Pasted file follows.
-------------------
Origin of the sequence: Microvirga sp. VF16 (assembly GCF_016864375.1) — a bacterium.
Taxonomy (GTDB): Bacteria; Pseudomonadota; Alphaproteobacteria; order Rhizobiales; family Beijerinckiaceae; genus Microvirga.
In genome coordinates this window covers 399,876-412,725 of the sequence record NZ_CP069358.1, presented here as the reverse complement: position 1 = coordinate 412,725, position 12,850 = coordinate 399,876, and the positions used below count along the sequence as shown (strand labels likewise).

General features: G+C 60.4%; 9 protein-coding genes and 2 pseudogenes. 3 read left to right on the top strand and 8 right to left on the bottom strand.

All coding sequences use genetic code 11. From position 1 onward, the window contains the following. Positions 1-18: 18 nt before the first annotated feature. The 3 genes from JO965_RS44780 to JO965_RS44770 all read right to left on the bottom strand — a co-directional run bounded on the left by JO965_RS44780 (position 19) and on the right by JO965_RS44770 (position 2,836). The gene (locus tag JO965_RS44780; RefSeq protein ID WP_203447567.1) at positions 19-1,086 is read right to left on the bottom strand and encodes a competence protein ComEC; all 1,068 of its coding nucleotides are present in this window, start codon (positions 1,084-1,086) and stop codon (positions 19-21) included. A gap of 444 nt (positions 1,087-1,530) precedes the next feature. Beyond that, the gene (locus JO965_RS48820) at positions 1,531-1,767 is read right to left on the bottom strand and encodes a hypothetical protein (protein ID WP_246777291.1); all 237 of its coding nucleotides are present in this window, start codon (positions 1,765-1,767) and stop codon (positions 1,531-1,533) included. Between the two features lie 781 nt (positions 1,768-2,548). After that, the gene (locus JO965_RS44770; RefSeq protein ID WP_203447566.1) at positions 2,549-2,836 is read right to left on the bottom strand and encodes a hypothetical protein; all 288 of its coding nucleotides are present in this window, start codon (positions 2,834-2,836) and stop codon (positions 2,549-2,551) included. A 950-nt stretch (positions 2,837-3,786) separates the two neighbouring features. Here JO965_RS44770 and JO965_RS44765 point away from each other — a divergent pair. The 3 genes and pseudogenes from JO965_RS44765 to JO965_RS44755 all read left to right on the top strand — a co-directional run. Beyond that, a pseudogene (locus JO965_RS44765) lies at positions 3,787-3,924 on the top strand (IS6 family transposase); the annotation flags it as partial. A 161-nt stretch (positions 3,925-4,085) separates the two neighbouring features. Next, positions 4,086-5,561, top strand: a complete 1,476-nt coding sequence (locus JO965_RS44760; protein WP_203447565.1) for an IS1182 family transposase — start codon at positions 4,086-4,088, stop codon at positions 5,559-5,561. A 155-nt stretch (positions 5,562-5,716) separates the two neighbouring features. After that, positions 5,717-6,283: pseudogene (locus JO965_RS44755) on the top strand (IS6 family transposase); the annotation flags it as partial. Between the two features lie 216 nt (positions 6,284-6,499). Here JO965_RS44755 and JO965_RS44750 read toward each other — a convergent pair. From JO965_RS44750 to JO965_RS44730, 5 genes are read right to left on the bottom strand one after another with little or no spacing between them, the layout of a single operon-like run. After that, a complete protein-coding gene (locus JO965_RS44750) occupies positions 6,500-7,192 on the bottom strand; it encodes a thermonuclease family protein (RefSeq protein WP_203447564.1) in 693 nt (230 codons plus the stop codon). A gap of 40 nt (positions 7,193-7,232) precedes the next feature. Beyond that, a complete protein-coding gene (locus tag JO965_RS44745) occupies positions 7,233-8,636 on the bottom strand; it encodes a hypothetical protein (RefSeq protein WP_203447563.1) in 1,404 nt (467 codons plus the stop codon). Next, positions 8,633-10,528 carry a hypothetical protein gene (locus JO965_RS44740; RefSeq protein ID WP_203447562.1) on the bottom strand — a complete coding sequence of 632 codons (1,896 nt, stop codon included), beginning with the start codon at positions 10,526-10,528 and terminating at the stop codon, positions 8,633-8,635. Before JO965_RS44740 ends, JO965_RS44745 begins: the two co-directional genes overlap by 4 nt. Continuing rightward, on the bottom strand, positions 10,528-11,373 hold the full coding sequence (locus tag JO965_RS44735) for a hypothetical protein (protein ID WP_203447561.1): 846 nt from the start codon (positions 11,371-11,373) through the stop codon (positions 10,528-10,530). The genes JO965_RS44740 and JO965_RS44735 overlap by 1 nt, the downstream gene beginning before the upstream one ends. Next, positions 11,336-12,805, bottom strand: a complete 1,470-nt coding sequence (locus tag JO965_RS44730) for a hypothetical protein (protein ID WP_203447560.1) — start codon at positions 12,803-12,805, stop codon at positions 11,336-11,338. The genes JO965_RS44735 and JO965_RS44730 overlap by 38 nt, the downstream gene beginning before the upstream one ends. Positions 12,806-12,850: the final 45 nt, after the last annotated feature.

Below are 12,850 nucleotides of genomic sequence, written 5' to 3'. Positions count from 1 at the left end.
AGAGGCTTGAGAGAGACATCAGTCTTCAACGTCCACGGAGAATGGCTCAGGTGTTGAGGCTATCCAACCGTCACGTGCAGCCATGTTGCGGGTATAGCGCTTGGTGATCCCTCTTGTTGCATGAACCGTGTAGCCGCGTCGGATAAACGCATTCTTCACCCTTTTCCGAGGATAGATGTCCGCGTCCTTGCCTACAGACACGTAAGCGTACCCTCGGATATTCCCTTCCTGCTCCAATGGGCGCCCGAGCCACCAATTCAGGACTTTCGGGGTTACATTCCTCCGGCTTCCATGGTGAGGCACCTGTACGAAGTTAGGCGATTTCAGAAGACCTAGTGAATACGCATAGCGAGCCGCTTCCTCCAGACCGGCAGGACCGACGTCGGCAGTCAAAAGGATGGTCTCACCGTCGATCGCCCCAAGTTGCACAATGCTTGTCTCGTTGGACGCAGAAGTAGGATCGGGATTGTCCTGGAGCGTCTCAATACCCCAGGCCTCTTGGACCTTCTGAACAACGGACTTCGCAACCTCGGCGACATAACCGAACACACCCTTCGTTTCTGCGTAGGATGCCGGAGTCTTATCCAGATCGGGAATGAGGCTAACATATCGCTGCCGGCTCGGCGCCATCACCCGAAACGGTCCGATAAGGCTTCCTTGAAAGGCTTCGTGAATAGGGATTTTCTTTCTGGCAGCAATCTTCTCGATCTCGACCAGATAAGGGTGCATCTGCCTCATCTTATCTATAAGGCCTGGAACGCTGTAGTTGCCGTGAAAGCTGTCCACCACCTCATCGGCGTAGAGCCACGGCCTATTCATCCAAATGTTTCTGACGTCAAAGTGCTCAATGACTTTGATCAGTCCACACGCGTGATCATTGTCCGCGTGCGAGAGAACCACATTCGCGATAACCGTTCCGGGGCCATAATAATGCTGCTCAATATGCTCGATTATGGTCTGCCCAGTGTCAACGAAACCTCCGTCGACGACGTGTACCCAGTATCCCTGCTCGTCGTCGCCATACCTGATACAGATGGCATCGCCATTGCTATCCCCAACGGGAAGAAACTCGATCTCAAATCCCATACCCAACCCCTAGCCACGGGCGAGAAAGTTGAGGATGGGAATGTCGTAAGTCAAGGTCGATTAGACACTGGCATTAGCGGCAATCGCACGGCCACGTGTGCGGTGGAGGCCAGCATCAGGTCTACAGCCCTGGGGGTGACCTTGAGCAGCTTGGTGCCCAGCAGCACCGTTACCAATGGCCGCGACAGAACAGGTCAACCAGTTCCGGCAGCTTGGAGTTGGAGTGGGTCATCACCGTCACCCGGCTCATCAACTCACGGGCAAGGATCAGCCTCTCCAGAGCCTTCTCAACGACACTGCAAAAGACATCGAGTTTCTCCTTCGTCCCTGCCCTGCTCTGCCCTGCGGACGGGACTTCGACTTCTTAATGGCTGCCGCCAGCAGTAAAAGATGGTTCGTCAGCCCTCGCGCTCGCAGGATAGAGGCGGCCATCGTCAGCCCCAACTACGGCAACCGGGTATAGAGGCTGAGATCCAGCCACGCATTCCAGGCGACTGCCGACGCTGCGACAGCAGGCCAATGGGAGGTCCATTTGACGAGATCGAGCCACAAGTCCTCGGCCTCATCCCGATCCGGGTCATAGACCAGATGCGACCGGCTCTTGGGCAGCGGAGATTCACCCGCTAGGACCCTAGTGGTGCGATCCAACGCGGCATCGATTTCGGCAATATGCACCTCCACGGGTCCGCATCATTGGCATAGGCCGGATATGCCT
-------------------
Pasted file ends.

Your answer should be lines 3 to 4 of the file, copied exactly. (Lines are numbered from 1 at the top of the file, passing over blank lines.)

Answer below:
In genome coordinates this window covers 399,876-412,725 of the sequence record NZ_CP069358.1, presented here as the reverse complement: position 1 = coordinate 412,725, position 12,850 = coordinate 399,876, and the positions used below count along the sequence as shown (strand labels likewise).

General features: G+C 60.4%; 9 protein-coding genes and 2 pseudogenes. 3 read left to right on the top strand and 8 right to left on the bottom strand.